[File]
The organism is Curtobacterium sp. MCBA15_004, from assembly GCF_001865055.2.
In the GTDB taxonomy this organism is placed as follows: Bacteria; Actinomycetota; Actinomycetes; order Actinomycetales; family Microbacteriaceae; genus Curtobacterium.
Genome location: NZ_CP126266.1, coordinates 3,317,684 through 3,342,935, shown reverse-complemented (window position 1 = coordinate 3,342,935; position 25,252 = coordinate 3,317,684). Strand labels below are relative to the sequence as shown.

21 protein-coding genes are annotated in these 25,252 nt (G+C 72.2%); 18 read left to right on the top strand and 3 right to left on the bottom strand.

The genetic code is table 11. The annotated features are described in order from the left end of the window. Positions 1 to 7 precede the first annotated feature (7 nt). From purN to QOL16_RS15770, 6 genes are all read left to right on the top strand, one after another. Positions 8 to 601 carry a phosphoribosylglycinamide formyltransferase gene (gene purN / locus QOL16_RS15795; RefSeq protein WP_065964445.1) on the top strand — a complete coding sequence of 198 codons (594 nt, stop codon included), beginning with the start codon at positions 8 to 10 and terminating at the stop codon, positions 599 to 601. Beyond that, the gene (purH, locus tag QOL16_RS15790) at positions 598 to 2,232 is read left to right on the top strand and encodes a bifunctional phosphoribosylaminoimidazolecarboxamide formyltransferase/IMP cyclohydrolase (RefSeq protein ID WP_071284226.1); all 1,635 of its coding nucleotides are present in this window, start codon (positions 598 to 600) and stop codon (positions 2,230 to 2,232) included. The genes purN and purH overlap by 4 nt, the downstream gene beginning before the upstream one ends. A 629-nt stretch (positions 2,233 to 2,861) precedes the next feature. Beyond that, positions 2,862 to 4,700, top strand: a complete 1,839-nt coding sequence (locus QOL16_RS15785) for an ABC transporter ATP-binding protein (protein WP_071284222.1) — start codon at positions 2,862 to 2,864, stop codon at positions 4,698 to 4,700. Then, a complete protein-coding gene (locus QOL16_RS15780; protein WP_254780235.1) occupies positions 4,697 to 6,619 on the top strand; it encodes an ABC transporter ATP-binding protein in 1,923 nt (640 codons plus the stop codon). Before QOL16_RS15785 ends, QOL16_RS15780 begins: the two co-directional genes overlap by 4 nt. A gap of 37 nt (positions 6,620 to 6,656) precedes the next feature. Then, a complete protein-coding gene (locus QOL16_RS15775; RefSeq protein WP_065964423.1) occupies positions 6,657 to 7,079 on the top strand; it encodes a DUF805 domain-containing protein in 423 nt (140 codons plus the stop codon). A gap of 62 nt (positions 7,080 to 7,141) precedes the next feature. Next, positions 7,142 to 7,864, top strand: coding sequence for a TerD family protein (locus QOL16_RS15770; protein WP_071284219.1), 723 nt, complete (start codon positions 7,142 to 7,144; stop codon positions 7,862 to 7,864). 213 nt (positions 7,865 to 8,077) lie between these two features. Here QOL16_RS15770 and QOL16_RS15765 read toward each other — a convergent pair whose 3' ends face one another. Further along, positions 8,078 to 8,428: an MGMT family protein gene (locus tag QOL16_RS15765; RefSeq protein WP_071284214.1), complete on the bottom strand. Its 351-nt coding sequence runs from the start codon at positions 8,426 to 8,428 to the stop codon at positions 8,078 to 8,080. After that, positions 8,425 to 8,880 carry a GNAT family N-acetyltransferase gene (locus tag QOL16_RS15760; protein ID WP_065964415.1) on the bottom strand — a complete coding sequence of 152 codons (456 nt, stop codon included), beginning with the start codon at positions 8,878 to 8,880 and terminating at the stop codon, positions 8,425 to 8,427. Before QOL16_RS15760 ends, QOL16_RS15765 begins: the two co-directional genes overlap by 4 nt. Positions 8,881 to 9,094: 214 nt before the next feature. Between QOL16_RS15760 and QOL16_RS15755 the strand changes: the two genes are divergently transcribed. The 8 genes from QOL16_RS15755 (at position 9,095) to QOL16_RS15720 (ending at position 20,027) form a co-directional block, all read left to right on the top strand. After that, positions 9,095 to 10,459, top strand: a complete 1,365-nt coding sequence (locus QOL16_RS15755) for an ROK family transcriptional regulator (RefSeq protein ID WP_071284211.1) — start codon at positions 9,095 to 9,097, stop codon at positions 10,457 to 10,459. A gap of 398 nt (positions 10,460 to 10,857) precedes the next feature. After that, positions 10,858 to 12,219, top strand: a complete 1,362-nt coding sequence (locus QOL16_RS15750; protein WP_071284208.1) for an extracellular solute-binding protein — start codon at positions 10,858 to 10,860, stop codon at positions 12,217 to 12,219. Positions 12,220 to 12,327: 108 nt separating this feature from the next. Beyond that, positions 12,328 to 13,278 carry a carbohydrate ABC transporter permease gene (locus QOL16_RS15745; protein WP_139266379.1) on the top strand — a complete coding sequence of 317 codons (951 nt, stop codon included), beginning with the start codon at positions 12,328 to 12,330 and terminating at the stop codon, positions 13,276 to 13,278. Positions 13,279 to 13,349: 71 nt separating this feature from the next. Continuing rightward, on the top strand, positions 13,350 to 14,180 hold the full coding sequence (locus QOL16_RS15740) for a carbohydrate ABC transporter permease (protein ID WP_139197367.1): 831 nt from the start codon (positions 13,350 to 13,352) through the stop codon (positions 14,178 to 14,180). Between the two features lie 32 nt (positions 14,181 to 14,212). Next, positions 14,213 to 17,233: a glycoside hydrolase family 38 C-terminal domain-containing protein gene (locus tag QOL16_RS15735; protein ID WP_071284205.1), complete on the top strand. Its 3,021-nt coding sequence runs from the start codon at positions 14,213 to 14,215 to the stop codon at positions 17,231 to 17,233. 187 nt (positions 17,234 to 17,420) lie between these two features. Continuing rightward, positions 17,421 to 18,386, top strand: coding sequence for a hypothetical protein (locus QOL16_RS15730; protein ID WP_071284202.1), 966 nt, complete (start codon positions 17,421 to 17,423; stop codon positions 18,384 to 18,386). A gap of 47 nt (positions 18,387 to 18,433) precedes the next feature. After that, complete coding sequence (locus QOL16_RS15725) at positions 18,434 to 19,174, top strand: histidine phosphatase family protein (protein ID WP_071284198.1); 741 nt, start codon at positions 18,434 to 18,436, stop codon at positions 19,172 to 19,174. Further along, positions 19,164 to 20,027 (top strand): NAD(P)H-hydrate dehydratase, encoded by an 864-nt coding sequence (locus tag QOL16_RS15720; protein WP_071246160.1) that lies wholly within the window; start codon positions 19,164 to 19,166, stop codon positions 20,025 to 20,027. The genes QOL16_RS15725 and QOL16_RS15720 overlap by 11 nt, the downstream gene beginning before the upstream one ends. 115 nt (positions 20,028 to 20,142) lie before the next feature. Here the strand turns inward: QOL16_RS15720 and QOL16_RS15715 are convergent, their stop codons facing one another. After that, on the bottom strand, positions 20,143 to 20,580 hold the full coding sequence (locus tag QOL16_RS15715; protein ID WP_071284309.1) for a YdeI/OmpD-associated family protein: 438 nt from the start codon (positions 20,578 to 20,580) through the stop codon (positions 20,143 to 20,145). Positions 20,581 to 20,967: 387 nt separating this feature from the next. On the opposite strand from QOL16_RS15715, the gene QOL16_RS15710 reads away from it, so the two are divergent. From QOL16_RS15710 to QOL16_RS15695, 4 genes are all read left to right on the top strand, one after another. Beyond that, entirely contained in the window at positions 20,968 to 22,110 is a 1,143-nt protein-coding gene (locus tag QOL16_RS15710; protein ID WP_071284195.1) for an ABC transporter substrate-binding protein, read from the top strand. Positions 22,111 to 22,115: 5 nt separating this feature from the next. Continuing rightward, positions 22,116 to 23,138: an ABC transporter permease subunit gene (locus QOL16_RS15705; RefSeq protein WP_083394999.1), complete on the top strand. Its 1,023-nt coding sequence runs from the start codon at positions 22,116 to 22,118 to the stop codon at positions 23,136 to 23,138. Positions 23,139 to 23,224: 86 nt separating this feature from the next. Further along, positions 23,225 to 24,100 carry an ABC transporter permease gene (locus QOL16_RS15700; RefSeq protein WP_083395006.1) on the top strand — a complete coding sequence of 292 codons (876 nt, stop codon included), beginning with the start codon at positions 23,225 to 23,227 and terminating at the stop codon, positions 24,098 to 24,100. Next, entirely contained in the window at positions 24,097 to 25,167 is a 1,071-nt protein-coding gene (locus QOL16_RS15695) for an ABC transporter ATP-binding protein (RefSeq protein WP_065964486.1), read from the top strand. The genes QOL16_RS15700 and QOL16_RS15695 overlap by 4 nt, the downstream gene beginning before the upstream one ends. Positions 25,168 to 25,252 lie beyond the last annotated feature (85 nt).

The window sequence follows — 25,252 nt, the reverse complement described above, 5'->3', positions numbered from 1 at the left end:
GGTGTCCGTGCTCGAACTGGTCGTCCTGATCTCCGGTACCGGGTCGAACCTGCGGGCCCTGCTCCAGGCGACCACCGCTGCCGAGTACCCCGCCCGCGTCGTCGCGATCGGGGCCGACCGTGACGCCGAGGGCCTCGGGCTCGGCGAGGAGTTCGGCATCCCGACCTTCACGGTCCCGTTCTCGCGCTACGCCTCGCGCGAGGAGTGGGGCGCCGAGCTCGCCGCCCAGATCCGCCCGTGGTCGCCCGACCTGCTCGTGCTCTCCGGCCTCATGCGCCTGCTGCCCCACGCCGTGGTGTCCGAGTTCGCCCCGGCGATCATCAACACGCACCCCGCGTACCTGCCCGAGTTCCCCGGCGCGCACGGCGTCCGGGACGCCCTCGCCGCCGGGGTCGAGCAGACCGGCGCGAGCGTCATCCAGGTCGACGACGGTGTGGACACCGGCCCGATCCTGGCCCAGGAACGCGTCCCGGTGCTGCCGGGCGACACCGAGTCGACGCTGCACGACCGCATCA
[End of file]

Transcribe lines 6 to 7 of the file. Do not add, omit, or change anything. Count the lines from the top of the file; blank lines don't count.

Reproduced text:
The window sequence follows — 25,252 nt, the reverse complement described above, 5'->3', positions numbered from 1 at the left end:
GGTGTCCGTGCTCGAACTGGTCGTCCTGATCTCCGGTACCGGGTCGAACCTGCGGGCCCTGCTCCAGGCGACCACCGCTGCCGAGTACCCCGCCCGCGTCGTCGCGATCGGGGCCGACCGTGACGCCGAGGGCCTCGGGCTCGGCGAGGAGTTCGGCATCCCGACCTTCACGGTCCCGTTCTCGCGCTACGCCTCGCGCGAGGAGTGGGGCGCCGAGCTCGCCGCCCAGATCCGCCCGTGGTCGCCCGACCTGCTCGTGCTCTCCGGCCTCATGCGCCTGCTGCCCCACGCCGTGGTGTCCGAGTTCGCCCCGGCGATCATCAACACGCACCCCGCGTACCTGCCCGAGTTCCCCGGCGCGCACGGCGTCCGGGACGCCCTCGCCGCCGGGGTCGAGCAGACCGGCGCGAGCGTCATCCAGGTCGACGACGGTGTGGACACCGGCCCGATCCTGGCCCAGGAACGCGTCCCGGTGCTGCCGGGCGACACCGAGTCGACGCTGCACGACCGCATCA